16 down, 34 to go!

Governor Pat Quinn’s decision to abolish the death penalty across Illinois couldn’t have come a moment too soon. Particularly for the 15 men who were on death row across the US state.

The mid-western state – for which President Obama previously held a Senate seat – is the third in the USA abolish capital punishment (following New Jersey and New Mexico since 2008) and the 16th state to ban the punishment.

The mood appears to be one of general approval across the States with the Washington Post speculating that Maryland will follow hot on the heels of Illinois to become the 17th state to ban the death penalty, while Professor of Law Mark Osler writes in the Huffington Post that Governor Quinn has set the right tone with this move to get rid of this cruel and inhumane punishment. 

Perhaps authorities across the States are recognising that whether strapping a person to a gurney to be injected with a lethal dose, or fixing someone to an electric chair, or using a firing squad, the death penalty is an abhorrent practice and should have no place in 21st century.

This punishment disproportionately affects the poor, the badly represented and racial minorities.  Also there have been several instances when innocent people have been on death row.  The recent Supreme Court decision about the use of DNA in the case of a Texan man on death row has re-ignited that debate.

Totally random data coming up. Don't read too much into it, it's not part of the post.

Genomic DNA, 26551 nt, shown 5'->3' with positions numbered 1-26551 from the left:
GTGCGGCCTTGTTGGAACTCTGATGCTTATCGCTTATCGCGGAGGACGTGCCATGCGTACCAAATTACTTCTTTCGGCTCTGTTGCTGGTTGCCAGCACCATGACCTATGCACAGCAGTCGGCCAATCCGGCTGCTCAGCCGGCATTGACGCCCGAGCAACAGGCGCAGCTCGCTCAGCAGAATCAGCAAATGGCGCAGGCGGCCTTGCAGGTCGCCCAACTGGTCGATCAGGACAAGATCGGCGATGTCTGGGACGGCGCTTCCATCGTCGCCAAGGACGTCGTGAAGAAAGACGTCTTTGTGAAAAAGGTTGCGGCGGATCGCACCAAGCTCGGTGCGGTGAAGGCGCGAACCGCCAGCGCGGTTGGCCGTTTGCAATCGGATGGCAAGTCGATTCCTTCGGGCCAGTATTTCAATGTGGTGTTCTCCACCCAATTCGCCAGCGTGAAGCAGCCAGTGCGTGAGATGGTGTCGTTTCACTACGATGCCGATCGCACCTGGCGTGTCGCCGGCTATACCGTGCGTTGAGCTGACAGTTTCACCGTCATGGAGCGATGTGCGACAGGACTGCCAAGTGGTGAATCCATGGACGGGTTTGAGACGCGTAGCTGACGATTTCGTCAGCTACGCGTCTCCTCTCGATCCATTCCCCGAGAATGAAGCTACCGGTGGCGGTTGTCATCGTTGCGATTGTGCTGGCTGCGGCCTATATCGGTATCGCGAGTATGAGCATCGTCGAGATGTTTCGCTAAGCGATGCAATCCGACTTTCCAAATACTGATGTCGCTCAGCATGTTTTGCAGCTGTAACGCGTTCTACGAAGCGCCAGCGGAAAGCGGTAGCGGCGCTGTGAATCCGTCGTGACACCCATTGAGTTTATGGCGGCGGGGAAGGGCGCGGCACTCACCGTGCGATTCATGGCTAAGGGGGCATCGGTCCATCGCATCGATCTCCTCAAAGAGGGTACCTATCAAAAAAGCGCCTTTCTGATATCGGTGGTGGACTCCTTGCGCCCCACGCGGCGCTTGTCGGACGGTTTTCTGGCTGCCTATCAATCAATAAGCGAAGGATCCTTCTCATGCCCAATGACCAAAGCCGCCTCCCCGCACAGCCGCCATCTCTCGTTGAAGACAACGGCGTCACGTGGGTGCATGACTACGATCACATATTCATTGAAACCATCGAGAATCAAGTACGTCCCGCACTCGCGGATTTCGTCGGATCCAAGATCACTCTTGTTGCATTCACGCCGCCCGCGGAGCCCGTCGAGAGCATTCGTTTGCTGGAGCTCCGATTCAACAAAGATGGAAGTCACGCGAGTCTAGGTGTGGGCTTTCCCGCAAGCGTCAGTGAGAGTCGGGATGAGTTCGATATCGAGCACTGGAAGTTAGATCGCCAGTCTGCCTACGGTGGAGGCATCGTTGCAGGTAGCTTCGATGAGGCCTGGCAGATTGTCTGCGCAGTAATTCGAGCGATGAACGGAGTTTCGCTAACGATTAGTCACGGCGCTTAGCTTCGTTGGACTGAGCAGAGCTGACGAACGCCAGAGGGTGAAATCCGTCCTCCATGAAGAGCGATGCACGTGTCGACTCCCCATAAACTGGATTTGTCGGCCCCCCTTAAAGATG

Would it be overly optimistic to hope that this recent move echoes a change of attitude across America?

Sadly, given the news that Ohio executed 37 year old Johnnie Baston with a new death penalty drug – a drug which is used to put animals to death – I fear my optimism for an end to USA capital punishment may be a little premature.

One hundred and thirty-nine countries around the world are abolitionist in law or practice.  It astonishes me that the US is not one of them. The moment for the USA to call a halt to executions is long overdue.  Troy Davis remains on death row and Amnesty continues to call for his death sentence to be commuted. To find out more or to take action click here.

Perhaps today’s not the day to begin the full-scale celebrations, but it’s a day when we can begin to hope this could be the start of a different thinking in the USA when it comes to this horrendous punishment.

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Our blogs are written by Amnesty International staff, volunteers and other interested individuals, to encourage debate around human rights issues. They do not necessarily represent the views of Amnesty International.
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